Monday, June 08, 2009

Hizbollah Loses--Is Ahmadinejad Next? (Updated)

Hizbollah did not win in Lebanon after all:
Lebanon's pro-Western coalition declared victory early Monday, as local television stations reported the faction had successfully fended off a serious challenge by the Shiite militant group Hezbollah and its allies to grab the majority in parliament.

Official results for Sunday's election were not expected until later Monday, but the winners were already celebrating by shooting in the air, setting off fireworks and driving around in honking motorcades.
...Lebanese Broadcasting Corporation, a leading private Christian TV station, projected the pro-Western coalition to win 68 seats in the next parliament, with 57 for Hezbollah and its allies and three for independents.

That would almost replicate the deadlock that existed in the outgoing parliament, in which the pro-Western bloc had 70 seats and an alliance of Hezbollah and other Shiite and Christian factions had 58.
Already, some in the media seem to be claiming that this is a victory for Obama as well:
The election was an early test of President Barack Obama's efforts to forge Middle East peace. A win by Hezbollah would have boosted the influence of its backers Iran and Syria and risked pushing one of the region's most volatile nations into international isolation and possibly into more conflict with Israel.
There is another reason why Hizbollah may have lost. Leading up to the election, Michael Totten wrote about some explosive news that was revealed in an article in Der Spiegel:

The German magazine Der Spiegel dropped one heck of a political bomb on Lebanon a few days ago when it reported that United Nations investigators are now fingering Hezbollah, rather than Syria, for the former Lebanese Prime Minister Rafik Hariri's assassination with a car bomb in downtown Beirut on Valentine’s Day in 2005.

The story is based on information from anonymous sources “close to the tribunal” and documents of unknown authenticity. We don’t know yet if the lead is accurate. Intriguingly, though, the UN’s spokesperson for the Special Tribunal for Lebanon neither confirms nor denies Der Spiegel's report. If a potentially explosive accusation like this one were false, I’d expect the UN to deny it emphatically.


It doesn't seem that the media is playing up this revelation, perhaps because it is not confirmed yet. As it is, as Totten points out, politicians did not play it up either since while on the one hand it would affect public perception of Hizbollah and could affect the outcome, the news could also create tensions that could result in outbreaks of violence.

If this is what happens to the puppet, what might happen to the one pulling their strings--is this an indication of what might happen in the Iranian elections?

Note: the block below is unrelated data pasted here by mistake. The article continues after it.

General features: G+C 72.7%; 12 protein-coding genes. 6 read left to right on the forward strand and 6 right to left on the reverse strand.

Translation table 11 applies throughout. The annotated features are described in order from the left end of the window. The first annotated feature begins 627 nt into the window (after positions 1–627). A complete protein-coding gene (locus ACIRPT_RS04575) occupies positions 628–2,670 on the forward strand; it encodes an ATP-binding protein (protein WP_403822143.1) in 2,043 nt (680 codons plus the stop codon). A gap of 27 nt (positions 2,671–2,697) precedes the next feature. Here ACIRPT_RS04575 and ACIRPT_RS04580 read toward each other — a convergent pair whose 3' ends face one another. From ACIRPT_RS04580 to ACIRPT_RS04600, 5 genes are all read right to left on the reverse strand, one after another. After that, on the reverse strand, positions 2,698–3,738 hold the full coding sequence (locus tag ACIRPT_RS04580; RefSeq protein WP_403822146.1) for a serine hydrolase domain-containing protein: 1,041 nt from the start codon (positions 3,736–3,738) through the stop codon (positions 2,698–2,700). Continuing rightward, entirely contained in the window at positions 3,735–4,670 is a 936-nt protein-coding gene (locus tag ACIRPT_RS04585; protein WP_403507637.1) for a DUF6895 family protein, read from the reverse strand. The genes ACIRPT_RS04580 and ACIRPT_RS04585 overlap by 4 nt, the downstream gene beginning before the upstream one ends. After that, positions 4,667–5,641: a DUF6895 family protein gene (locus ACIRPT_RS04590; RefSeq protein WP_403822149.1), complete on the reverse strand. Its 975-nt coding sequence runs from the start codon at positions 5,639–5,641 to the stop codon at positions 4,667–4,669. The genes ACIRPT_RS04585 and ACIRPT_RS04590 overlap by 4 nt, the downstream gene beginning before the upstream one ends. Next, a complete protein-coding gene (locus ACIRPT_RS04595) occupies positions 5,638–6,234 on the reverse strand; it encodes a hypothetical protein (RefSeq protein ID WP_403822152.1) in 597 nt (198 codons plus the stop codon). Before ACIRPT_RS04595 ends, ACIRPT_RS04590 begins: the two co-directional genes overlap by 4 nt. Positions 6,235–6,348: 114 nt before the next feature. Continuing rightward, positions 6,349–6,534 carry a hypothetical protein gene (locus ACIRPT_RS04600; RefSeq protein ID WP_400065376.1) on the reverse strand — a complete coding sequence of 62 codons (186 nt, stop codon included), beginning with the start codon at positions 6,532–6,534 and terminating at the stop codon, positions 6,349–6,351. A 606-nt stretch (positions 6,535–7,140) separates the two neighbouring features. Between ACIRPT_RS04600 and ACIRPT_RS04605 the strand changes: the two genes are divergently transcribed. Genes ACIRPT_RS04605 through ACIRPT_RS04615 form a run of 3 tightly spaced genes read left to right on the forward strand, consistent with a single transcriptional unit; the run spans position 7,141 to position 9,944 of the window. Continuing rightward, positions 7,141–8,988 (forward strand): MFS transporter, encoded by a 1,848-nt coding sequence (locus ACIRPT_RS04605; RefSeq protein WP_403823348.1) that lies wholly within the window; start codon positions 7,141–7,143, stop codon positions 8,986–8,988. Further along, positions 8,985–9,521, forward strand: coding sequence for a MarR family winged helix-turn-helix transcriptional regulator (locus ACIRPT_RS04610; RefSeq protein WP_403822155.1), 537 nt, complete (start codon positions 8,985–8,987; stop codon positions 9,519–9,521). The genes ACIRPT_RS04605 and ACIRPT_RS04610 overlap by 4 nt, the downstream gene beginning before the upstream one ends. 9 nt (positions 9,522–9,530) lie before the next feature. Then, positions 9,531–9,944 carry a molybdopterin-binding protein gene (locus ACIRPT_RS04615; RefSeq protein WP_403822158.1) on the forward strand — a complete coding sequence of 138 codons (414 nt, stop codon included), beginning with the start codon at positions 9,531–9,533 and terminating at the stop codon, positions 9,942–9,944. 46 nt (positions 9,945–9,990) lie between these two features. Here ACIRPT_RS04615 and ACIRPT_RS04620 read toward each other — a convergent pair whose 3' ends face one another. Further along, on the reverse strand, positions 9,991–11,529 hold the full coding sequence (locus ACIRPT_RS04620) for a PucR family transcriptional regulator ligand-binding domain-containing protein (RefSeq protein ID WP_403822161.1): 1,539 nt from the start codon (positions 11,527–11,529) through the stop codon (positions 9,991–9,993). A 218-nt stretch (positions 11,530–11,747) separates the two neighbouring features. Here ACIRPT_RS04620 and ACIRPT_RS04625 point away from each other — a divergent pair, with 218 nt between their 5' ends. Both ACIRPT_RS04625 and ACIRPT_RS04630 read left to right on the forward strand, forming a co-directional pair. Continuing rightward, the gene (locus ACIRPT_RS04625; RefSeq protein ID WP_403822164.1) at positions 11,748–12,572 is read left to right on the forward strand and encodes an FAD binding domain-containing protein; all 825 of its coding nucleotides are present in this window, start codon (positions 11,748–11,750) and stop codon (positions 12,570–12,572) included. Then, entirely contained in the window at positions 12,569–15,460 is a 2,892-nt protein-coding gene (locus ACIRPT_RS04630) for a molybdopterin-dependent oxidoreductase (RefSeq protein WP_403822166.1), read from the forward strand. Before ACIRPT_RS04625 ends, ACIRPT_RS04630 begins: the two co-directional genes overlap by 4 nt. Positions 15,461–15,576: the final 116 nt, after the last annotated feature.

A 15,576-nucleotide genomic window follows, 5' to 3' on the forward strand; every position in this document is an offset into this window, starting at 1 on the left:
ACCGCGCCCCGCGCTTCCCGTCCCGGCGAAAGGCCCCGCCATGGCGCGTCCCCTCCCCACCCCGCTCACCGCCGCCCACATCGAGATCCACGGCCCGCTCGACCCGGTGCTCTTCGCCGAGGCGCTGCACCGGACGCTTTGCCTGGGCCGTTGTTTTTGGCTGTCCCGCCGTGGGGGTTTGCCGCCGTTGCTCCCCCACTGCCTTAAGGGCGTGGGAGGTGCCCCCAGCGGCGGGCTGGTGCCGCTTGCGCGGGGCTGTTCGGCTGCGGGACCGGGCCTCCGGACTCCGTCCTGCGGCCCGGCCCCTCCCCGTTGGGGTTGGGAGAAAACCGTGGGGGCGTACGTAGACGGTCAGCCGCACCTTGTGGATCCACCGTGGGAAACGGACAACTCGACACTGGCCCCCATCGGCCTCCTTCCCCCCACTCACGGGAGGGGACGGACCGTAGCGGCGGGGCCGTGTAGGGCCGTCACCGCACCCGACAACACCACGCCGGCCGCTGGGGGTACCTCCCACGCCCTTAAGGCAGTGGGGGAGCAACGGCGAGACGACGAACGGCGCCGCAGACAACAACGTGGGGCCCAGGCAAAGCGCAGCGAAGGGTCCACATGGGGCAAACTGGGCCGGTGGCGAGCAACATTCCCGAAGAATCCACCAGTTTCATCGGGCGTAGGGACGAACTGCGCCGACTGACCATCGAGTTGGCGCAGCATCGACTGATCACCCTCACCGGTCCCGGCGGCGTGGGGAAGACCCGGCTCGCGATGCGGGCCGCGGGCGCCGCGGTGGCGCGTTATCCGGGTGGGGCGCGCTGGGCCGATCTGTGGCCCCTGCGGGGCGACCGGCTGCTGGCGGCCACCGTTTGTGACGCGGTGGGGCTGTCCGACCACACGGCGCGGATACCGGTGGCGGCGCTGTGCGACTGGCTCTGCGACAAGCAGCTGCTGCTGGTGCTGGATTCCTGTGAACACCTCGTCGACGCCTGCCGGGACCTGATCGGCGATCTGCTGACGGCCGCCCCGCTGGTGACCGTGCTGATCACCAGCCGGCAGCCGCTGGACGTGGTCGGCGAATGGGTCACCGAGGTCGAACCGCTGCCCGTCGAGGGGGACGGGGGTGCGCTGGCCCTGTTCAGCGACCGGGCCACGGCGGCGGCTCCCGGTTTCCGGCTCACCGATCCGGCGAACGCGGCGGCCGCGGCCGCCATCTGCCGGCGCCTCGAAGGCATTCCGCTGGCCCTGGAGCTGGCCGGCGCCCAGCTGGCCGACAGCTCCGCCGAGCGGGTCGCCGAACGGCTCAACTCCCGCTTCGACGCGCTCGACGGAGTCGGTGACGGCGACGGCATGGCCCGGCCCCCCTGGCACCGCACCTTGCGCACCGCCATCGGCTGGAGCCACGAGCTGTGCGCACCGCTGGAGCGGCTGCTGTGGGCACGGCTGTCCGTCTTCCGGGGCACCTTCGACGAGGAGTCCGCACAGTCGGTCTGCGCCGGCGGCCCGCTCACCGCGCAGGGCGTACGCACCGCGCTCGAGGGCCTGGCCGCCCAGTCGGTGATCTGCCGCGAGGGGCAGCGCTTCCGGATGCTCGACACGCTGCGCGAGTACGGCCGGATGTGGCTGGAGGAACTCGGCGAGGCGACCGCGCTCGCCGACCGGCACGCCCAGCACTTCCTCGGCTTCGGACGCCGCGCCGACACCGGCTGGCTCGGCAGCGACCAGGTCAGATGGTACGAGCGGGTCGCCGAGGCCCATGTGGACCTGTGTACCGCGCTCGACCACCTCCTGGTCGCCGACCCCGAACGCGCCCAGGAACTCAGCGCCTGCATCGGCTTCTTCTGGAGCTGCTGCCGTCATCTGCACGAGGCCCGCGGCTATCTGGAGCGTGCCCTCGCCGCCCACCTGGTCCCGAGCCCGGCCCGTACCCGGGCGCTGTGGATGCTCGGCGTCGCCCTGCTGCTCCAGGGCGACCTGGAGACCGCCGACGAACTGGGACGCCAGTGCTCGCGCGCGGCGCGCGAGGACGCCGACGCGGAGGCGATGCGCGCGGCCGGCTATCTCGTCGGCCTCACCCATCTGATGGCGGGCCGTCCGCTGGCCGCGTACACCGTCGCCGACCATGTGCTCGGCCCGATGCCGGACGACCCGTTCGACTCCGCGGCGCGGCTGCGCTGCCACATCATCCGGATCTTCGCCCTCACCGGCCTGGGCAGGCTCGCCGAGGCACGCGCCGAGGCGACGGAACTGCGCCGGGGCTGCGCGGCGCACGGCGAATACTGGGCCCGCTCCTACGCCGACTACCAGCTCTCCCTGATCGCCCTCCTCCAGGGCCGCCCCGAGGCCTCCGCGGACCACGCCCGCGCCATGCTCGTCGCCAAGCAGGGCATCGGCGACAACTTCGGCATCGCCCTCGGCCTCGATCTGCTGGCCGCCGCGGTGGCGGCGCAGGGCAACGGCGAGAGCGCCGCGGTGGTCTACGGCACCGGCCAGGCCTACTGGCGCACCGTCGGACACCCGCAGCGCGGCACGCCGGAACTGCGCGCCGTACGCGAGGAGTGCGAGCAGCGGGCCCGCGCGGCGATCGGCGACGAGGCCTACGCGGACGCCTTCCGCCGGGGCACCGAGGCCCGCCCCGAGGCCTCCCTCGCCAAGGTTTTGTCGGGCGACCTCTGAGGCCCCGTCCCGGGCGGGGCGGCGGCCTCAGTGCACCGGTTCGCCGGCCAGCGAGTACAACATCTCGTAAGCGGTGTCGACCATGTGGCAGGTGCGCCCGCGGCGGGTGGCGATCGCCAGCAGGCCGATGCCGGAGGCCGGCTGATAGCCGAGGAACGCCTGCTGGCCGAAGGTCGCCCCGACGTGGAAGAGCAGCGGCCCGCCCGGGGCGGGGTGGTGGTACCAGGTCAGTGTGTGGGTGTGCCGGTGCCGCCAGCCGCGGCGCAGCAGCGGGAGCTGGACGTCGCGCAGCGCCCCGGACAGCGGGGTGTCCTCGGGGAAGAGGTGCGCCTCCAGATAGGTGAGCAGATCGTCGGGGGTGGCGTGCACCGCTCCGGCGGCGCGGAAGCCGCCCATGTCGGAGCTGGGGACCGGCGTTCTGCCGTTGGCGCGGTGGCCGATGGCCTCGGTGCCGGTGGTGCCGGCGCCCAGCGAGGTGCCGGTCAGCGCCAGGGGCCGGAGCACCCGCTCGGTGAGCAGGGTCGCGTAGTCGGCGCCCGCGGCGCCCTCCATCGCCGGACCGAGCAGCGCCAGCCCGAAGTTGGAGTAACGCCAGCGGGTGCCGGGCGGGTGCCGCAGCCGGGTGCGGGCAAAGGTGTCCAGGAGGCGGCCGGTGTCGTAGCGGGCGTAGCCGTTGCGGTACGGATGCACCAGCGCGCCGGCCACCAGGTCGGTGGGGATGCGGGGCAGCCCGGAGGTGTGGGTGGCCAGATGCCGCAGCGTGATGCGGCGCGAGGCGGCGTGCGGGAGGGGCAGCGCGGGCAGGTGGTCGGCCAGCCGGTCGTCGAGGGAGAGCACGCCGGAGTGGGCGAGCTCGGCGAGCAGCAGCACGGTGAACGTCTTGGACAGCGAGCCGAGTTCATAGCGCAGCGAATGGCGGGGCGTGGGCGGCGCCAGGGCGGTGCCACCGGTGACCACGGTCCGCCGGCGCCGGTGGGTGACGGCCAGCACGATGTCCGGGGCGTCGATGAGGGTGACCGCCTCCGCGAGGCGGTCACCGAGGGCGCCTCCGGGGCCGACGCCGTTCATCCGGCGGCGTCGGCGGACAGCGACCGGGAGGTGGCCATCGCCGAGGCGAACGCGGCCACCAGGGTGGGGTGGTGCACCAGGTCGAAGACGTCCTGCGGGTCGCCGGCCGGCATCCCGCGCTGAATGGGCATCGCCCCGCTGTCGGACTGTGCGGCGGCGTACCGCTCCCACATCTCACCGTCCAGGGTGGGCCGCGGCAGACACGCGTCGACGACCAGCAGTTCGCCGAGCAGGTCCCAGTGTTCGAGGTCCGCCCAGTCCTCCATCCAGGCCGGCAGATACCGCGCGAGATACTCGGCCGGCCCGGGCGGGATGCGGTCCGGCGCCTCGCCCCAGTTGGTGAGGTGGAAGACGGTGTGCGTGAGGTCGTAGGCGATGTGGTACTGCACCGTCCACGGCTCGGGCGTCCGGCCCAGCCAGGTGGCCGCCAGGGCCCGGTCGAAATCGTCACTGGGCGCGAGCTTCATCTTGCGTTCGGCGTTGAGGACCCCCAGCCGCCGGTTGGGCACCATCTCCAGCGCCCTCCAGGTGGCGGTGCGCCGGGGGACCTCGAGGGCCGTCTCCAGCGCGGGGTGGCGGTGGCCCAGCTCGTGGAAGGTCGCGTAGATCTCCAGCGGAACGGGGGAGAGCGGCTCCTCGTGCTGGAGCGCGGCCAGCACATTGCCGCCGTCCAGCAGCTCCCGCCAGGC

According to the LA Times:
Powerful reformists and conservatives within Iran's elite have joined forces to wage an unprecedented behind-the-scenes campaign to unseat President Mahmoud Ahmadinejad, worried that he is driving the country to the brink of collapse with populist economic policies and a confrontational stance toward the West.

The prominent figures have put their considerable efforts behind the candidacy of reformist Mir-Hossein Mousavi, who they believe has the best chance of defeating the hard-line Ahmadinejad in the presidential election Friday and charting a new course for the country.
And those who oppose Ahmadinejad are going all out to stop him:
They have used the levers of government to foil attempts by Ahmadinejad to secure funds for populist giveaways and to permit freewheeling campaigning that has benefited Mousavi. State-controlled television agreed to an unheard-of series of live debates, and the powerful Council of Guardians, which thwarted the reformist wave of the late 1990s, rejected a ballot box maneuver by the president that some saw as a prelude to attempted fraud.
Some within Iran itself see Iran as a Middle East version of North Korea--a comparison they do not find flattering:
"We can't run Iran like North Korea," said Saeed Laylaz, a newspaper editor and analyst with contacts among the political elite. "A group of militarists cannot stuff this civilization into a can and put it away. Iran cannot make up for its lack of economic might with nuclear technology, missiles and proxy threats in Lebanon and Palestine and elsewhere."

Ahmadinejad's backers still claim that internal polls indicate that he will easily be re-elected, but that is not stopping his opponents.

If the Lebanese people rejected Hizbollah at the polls, how might the Iranian people react towards their leaders who pull Hizbollah's strings?

UPDATE: Michael Ledeen writes:
The defeat of Hezbollah has regional significance. It will undoubtedly affect the Iranian "elections," since one of Ahmadinejad's major claims has been that his tough line has produced success after success. The Lebanese have given him a spanking, and this will not be lost on the Iranians.
Let's hope.

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